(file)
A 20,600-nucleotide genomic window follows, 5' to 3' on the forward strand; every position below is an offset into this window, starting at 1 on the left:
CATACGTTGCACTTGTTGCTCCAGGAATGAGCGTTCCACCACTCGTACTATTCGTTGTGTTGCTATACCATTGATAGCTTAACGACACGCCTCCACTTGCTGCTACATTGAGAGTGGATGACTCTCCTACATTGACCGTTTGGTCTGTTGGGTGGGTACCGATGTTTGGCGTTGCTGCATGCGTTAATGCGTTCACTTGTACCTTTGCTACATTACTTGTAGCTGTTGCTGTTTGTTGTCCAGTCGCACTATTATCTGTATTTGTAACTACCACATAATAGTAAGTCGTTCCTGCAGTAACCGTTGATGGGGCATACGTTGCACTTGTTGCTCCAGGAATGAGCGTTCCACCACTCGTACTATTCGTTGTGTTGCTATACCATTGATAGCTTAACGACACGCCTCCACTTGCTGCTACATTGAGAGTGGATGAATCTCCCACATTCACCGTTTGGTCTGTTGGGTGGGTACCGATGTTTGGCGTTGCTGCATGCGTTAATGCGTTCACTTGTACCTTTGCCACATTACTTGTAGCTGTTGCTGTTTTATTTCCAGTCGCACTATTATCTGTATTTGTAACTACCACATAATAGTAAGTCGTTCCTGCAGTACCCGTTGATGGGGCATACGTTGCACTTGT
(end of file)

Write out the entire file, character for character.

A 20,600-nucleotide genomic window follows, 5' to 3' on the forward strand; every position below is an offset into this window, starting at 1 on the left:
CATACGTTGCACTTGTTGCTCCAGGAATGAGCGTTCCACCACTCGTACTATTCGTTGTGTTGCTATACCATTGATAGCTTAACGACACGCCTCCACTTGCTGCTACATTGAGAGTGGATGACTCTCCTACATTGACCGTTTGGTCTGTTGGGTGGGTACCGATGTTTGGCGTTGCTGCATGCGTTAATGCGTTCACTTGTACCTTTGCTACATTACTTGTAGCTGTTGCTGTTTGTTGTCCAGTCGCACTATTATCTGTATTTGTAACTACCACATAATAGTAAGTCGTTCCTGCAGTAACCGTTGATGGGGCATACGTTGCACTTGTTGCTCCAGGAATGAGCGTTCCACCACTCGTACTATTCGTTGTGTTGCTATACCATTGATAGCTTAACGACACGCCTCCACTTGCTGCTACATTGAGAGTGGATGAATCTCCCACATTCACCGTTTGGTCTGTTGGGTGGGTACCGATGTTTGGCGTTGCTGCATGCGTTAATGCGTTCACTTGTACCTTTGCCACATTACTTGTAGCTGTTGCTGTTTTATTTCCAGTCGCACTATTATCTGTATTTGTAACTACCACATAATAGTAAGTCGTTCCTGCAGTACCCGTTGATGGGGCATACGTTGCACTTGT